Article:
Available for Linux; Windows; MacOS; Android; IOS

VLC is an advanced audio and video player that can play almost ANY format, and even successfully plays some damaged files that other players won't open.

Be sure to go into Tools → Preferences and, select Show All Settings then set Interface → Main interfaces → Qt → Continue playback to Always. Then VLC will always remember where you stopped in every file.

Audio/Video Player: SMPlayer

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Home page SMPlayer
Available for Linux; Windows

I like to use SMPlayer for podcasts and other long files. It has a simpler interface than VLC, and it always remembers the playback position in every file, by default.

Photo Management Tool: digiKam

Home page digiKam
Available for Linux; Windows; MacOS

digiKam is probably the most popular free and open source tool for managing your personal photo collection. You can use it to tag and edit photos. It has advanced features like support for “RAW” camera files.

Backup Tool: Grsync

Home page Grsync
Available for Linux; Windows; MacOS

Grsync is a wrapper around the popular rsync command line tool. Grsync's and rsync's job is essentially “make the destination be the same as the source”. You can use it to backup your media file collections to an external hard drive. After the initial run, it will only copy what's changed to the destination, and it will skip all the files that haven't changed.

Use two external hard drives in rotation, as your backup devices. Then, if you destroy the backup while you have it plugged into your computer, you still have the other backup on the second device.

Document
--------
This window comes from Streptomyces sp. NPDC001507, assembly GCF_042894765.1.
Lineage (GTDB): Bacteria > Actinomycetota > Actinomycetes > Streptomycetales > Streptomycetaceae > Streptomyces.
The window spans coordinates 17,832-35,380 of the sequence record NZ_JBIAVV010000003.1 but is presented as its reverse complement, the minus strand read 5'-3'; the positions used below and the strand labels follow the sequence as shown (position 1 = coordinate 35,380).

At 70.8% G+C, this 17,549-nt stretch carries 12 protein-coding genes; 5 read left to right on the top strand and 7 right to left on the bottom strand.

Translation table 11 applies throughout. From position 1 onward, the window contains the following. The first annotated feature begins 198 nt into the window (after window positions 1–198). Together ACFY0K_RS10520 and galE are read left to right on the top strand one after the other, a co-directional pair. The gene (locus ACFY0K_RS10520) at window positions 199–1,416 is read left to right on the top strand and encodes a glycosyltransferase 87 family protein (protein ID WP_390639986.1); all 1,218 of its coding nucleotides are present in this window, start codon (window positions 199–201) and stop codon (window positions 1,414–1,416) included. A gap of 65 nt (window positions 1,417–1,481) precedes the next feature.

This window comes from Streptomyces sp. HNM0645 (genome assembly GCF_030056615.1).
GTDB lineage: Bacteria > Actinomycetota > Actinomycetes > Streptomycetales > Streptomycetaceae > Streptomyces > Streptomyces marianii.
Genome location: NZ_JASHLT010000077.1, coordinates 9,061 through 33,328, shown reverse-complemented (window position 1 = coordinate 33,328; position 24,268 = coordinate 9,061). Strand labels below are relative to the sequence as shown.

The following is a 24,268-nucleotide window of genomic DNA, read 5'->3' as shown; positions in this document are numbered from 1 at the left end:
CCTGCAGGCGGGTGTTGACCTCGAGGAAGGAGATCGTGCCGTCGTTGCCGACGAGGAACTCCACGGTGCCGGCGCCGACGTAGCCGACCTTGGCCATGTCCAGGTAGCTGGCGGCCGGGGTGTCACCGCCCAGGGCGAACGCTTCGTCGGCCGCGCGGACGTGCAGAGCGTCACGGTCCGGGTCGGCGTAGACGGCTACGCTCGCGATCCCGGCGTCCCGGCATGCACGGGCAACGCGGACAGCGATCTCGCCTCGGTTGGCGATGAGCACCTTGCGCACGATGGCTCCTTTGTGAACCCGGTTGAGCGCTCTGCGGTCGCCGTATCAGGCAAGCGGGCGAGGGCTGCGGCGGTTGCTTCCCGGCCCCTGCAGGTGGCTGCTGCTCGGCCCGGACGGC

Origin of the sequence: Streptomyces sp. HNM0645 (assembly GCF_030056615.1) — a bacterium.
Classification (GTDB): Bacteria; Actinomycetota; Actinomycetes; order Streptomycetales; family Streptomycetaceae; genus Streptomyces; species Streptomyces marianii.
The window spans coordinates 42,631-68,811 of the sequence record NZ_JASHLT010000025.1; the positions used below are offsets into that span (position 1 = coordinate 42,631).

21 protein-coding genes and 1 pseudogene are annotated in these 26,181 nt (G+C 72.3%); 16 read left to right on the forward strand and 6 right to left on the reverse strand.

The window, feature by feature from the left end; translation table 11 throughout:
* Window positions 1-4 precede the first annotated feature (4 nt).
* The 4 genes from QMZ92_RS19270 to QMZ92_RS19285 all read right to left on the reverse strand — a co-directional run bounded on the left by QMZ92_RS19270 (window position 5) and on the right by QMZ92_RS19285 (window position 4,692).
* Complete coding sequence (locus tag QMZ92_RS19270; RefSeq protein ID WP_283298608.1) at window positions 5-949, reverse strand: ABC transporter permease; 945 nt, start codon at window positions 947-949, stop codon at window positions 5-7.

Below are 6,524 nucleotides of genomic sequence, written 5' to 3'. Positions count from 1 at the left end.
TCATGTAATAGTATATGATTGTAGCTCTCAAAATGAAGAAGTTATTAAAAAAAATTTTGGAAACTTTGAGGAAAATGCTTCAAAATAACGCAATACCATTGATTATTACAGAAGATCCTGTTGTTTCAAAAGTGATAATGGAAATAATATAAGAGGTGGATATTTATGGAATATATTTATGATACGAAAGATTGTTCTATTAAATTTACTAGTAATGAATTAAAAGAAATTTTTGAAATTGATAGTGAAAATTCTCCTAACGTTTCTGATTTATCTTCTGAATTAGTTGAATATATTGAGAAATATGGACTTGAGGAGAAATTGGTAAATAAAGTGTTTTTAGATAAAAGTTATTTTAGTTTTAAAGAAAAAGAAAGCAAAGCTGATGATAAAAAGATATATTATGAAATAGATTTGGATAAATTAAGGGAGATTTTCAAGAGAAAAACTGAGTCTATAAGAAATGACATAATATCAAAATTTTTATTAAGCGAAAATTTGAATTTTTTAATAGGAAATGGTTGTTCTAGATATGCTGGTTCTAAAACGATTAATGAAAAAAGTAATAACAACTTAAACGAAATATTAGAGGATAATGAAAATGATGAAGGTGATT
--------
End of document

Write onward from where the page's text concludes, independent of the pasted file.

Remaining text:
Use three external hard drives in rotation. Every month, swap one of the two you have on-site with one you keep at your Mom's house. Then if you house burns down, you still have your home movies. :^)

Online Backup Service: Carbonite

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Home page Carbonite
Available for Windows; MacOS

Carbonite is the only non-free resource I mention in this article, because it's not just software – it's a service. Carbonite is a set-it-and-forget it service with a client you install on your Windows or MacOS computer. After you mark the collections to be backed up, Carbonite uploads, and then continuously keeps everything on the remote copy up-to-date whever you edit files in your collections.

Carbonite's service plans start at $6/month for unlimited backup size for one computer. Additional computers cost more.

If you're thinking about using Carbonite to backup video files, be aware of how much data you'll be transmitting from your home to Carbonite over the Internet when you get started, how much you'll likely be uploading every month, and how much you'll have to download if you lose your computer. Can your Internet connection handle that load? Do you have a data transfer quota? Look into these details before you sign up for Carbonite or any other remote backup service.

Always remember, when you're looking for software or an Internet service to provide a specific function, you should start with AlternativeTo.net. they provide short summaries for thousands of applications and services across many different platforms. All entries are clearly labelled as being free and open source software or not, and will include a warning if users have noticed the software doing anything naughty.

Here are three web sites with lots of great advice for manipulating audio and video files: